The bipolar diagnosis is on the rise. You can read it in the media and readily observe it by talking to people you know. More people than ever (and significantly more children than ever) carry the label. According to results of a study published in the Archives of General Psychiatry (September, 2007) entitled, “National Trends in the Outpatient Diagnosis and Treatment of Bipolar Disorder in Youth,” we’ve seen a 40-fold increase in the diagnosis of bipolar disorder in children and adolescents between 1994 and 2003. During this same period, the bipolar diagnosis in the adult population nearly doubled.
Dr. Candida Fink, MD is a board certified child and adolescent psychiatrist who specializes in several areas including mood and anxiety disorders and dual diagnoses of developmental disabilities and mental illness. She treats children, teens, and young adults with a range of concerns including ADHD, anxiety disorders, OCD, autism, pediatric mood disorders, and mental health issues in school settings.Dr. Fink has co-authored two books – The Ups and Downs of Raising a Bipolar Child (with Judith Lederman, Simon and Schuster, 2003) and Bipolar Disorder for Dummies (with Joe Kraynak, John Wiley & Sons, 2005, third edition 2015). She has been featured nationally and locally in broadcast, print, and online media coverage and is a frequent speaker on mental health topics for community and school-based audiences.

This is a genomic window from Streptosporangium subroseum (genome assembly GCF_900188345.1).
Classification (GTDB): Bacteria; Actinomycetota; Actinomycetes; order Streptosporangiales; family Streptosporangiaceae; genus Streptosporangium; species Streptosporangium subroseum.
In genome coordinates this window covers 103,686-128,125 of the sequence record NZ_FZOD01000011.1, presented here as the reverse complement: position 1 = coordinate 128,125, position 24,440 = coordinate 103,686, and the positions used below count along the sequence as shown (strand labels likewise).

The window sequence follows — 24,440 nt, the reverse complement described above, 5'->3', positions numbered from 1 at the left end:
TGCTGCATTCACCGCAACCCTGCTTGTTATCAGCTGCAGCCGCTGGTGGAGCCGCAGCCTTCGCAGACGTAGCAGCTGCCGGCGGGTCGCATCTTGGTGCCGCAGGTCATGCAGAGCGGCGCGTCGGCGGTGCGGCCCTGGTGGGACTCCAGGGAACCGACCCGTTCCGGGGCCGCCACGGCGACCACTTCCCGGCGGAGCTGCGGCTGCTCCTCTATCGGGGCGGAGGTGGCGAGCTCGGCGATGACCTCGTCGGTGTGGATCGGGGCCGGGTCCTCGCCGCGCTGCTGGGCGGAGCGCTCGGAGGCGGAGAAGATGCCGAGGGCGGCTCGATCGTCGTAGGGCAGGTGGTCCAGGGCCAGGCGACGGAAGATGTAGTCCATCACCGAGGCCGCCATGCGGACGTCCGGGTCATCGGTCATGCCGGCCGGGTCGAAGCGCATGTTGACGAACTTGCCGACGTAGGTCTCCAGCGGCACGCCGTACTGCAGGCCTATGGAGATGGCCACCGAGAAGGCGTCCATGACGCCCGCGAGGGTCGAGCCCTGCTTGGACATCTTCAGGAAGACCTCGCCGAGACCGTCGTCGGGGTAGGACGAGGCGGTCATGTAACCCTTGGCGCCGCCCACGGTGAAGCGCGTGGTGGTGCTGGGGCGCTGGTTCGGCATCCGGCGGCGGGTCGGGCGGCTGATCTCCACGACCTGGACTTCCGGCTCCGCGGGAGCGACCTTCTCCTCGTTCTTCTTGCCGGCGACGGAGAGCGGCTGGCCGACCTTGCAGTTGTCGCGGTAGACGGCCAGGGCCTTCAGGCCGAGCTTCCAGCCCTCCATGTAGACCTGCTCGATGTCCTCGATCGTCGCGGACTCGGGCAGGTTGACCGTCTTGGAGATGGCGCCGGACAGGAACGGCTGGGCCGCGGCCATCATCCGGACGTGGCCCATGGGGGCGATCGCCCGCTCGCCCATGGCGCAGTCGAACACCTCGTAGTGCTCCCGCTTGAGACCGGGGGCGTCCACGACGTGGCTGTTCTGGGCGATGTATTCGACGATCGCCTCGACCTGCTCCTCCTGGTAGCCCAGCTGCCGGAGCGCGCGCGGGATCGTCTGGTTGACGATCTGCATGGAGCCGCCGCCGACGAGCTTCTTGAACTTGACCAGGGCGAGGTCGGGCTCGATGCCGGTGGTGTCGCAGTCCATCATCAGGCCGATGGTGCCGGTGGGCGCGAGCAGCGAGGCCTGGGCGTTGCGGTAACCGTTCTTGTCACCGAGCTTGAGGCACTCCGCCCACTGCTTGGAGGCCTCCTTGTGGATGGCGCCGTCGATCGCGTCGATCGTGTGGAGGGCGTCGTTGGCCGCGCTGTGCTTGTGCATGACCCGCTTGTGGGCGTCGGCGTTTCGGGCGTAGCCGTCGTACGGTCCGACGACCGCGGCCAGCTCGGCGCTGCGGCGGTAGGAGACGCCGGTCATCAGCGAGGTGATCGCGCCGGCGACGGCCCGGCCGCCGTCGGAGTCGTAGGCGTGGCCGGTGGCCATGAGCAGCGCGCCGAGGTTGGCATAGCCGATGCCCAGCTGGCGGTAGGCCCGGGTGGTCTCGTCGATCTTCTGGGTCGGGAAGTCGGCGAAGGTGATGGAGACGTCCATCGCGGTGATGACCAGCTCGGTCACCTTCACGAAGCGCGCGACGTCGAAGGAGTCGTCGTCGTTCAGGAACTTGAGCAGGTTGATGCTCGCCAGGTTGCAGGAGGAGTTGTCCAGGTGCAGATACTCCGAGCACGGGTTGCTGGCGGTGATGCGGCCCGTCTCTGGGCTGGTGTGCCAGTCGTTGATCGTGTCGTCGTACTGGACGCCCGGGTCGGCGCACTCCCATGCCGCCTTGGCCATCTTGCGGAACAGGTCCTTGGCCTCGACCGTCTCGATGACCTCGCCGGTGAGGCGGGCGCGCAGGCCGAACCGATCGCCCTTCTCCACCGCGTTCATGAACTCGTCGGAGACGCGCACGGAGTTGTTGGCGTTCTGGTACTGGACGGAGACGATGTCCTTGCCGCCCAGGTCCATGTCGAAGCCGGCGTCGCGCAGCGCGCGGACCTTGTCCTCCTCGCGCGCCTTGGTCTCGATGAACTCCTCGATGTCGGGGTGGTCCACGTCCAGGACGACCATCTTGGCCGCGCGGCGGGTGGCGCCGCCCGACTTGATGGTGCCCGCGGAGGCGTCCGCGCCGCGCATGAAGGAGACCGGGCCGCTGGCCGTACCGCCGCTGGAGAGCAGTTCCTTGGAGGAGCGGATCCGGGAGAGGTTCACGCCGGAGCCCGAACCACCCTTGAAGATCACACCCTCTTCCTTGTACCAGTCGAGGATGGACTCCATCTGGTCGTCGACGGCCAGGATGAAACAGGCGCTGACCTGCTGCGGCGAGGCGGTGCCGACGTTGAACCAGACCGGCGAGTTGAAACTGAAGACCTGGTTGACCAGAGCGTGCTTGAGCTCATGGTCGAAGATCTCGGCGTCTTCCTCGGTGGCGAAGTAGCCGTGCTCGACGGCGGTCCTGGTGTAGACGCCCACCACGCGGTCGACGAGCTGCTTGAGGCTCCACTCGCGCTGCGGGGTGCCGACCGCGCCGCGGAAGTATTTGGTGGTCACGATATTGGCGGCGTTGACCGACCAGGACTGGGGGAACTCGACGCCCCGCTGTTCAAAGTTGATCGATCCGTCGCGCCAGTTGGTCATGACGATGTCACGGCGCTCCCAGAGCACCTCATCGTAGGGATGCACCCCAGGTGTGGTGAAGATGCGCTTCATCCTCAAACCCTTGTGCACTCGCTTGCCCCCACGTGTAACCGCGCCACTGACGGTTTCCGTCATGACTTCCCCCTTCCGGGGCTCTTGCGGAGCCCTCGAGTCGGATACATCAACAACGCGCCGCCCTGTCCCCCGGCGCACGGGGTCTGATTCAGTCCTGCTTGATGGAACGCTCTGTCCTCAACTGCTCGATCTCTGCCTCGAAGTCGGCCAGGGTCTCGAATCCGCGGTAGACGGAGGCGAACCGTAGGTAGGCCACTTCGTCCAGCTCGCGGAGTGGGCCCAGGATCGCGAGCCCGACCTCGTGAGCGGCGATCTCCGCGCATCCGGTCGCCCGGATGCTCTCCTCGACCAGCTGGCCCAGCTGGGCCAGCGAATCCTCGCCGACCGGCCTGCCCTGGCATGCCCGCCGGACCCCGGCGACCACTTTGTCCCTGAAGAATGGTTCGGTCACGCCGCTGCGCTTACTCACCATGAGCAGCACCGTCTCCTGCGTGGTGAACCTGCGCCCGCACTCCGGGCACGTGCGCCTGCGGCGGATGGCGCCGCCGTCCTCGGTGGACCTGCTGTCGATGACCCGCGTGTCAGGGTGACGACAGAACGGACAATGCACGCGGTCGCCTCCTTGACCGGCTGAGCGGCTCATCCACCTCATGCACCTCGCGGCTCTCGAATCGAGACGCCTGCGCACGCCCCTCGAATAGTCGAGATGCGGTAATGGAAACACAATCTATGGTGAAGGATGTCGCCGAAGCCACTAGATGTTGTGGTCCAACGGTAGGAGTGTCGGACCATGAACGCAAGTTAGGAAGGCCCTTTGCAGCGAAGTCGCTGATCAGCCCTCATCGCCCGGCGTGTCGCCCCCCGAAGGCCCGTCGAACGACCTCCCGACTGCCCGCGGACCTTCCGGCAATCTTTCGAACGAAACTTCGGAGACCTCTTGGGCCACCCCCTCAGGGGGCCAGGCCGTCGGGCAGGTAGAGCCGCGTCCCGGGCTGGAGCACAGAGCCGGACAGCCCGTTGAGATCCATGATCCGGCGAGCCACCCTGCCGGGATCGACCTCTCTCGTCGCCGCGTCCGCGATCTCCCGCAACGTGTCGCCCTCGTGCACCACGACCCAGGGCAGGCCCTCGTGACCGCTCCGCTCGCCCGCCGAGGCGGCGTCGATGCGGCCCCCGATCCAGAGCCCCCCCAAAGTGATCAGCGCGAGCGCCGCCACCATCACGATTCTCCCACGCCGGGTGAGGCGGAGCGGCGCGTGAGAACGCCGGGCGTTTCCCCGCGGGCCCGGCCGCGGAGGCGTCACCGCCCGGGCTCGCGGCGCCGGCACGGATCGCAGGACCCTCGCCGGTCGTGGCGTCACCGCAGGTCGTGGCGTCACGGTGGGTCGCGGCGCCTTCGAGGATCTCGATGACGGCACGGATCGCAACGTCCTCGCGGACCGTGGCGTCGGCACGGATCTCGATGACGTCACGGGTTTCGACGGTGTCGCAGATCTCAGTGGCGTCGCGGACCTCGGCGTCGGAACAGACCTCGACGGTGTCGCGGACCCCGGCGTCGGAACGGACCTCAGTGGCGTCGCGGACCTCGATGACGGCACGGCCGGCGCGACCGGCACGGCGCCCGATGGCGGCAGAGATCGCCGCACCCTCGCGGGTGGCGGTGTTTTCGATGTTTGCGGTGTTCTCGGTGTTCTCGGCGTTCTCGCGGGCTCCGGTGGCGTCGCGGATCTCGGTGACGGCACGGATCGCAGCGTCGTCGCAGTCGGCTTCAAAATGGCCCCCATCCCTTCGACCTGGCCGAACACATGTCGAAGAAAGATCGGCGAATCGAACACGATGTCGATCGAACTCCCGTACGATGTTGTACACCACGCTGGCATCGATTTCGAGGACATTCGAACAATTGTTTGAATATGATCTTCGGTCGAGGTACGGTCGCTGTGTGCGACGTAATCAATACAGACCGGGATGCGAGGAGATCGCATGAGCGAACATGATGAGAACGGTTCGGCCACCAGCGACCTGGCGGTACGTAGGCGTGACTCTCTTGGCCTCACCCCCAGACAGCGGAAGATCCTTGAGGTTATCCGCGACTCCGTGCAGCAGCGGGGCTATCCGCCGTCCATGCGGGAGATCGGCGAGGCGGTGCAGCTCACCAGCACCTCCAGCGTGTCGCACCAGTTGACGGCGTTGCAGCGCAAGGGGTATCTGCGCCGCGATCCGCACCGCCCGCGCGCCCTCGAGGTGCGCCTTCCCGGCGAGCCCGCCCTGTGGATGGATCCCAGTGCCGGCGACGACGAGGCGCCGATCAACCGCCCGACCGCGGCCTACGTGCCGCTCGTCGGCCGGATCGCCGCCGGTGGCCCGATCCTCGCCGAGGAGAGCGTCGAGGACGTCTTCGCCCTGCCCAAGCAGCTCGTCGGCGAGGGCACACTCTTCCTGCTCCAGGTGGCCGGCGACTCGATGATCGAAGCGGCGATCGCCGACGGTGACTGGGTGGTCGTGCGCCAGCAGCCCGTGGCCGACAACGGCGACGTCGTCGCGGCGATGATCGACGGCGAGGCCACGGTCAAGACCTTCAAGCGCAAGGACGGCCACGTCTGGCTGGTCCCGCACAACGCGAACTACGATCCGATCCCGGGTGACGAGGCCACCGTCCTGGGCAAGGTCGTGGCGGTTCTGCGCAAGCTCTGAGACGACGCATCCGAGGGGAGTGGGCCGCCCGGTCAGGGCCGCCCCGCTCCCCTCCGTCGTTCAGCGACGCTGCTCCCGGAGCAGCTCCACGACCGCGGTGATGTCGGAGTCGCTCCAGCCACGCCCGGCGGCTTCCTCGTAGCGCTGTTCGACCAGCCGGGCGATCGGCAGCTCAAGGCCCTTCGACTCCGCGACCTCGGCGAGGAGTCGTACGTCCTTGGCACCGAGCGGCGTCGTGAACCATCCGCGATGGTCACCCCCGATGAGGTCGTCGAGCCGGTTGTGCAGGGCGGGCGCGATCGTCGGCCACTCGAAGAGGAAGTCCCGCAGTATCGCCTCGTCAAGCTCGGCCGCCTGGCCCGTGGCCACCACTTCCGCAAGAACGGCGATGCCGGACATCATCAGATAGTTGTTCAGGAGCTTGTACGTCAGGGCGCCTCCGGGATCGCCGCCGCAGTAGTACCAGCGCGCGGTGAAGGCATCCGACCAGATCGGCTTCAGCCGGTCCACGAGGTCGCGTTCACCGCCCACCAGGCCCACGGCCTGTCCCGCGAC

Editor: Nadeem Noor
The estimated annual number of youth office-based visits with a diagnosis of bipolar disorder increased from 25 (1994-1995) to 1003 (2002-2003) visits per 100 000 population, and adult visits with a diagnosis of bipolar disorder increased from 905 to 1679 visits per 100 000 population during this period.
This sudden and dramatic increase in the diagnosis of bipolar disorder generates concern as well as questions. Consumers begin to wonder whether bipolar disorder is a real illness or just a diagnosis du jour. Is this increase in diagnosis good or bad? Does it mean more people who need help are getting it or that patients are being mis-diagnosed and receiving the wrong treatment?
Although these questions may ruffle the feathers of anyone who’s had to deal with the often brutal reality of bipolar disorder, they’re important questions to address. Let’s look at factors that could be contributing to the sudden and dramatic rise in the bipolar diagnosis:
- A greater awareness of bipolar disorder among doctors. The idea here is that many doctors simply did not recognize bipolar in the past, so they diagnosed it less.
- A greater awareness of (and perhaps a greater acceptance of) bipolar disorder among consumers allows more people who really need help to feel more comfortable seeking it rather than just trying to deal with it on their own.
- In the past, doctors often missed the bipolar diagnosis – patients often present with depressive episodes before full blown mania, so without careful diagnostic sleuthing, many people with bipolar were being diagnosed as depressed.
- The professional criteria for diagnosing bipolar disorder have expanded with the publication of the 1994 edition of the Diagnostic and Statistical Manual of Mental Disorders (DSM-IV). The addition of the Bipolar Disorder Not Otherwise Specified category opened up a much larger range of mood regulation difficulties to being diagnosed as a bipolar variant. (See “Expanding the Bipolar Spectrum – A Potentially Dangerous Game,” on the Bipolar Blog.)